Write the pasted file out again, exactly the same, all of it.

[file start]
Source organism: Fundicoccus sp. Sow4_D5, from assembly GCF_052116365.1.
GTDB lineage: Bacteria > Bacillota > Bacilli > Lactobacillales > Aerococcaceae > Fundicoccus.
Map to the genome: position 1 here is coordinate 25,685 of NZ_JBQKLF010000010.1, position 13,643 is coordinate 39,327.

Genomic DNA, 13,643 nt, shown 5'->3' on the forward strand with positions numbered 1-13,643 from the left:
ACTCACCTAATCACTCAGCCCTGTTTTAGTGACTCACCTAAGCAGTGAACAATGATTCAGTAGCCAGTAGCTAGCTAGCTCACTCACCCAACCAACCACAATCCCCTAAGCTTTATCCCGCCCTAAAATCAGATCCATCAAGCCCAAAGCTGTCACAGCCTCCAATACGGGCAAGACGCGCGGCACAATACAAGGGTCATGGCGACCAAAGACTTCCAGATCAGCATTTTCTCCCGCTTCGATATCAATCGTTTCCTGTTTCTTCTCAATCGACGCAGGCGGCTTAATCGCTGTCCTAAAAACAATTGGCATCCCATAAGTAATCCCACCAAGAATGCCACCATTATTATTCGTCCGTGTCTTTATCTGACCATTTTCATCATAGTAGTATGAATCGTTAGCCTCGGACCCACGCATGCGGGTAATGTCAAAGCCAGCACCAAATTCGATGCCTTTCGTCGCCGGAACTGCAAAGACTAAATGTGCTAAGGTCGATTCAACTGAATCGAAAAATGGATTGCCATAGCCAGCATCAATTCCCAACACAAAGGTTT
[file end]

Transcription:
Source organism: Fundicoccus sp. Sow4_D5, from assembly GCF_052116365.1.
GTDB lineage: Bacteria > Bacillota > Bacilli > Lactobacillales > Aerococcaceae > Fundicoccus.
Map to the genome: position 1 here is coordinate 25,685 of NZ_JBQKLF010000010.1, position 13,643 is coordinate 39,327.

Genomic DNA, 13,643 nt, shown 5'->3' on the forward strand with positions numbered 1-13,643 from the left:
ACTCACCTAATCACTCAGCCCTGTTTTAGTGACTCACCTAAGCAGTGAACAATGATTCAGTAGCCAGTAGCTAGCTAGCTCACTCACCCAACCAACCACAATCCCCTAAGCTTTATCCCGCCCTAAAATCAGATCCATCAAGCCCAAAGCTGTCACAGCCTCCAATACGGGCAAGACGCGCGGCACAATACAAGGGTCATGGCGACCAAAGACTTCCAGATCAGCATTTTCTCCCGCTTCGATATCAATCGTTTCCTGTTTCTTCTCAATCGACGCAGGCGGCTTAATCGCTGTCCTAAAAACAATTGGCATCCCATAAGTAATCCCACCAAGAATGCCACCATTATTATTCGTCCGTGTCTTTATCTGACCATTTTCATCATAGTAGTATGAATCGTTAGCCTCGGACCCACGCATGCGGGTAATGTCAAAGCCAGCACCAAATTCGATGCCTTTCGTCGCCGGAACTGCAAAGACTAAATGTGCTAAGGTCGATTCAACTGAATCGAAAAATGGATTGCCATAGCCAGCATCAATTCCCAACACAAAGGTTT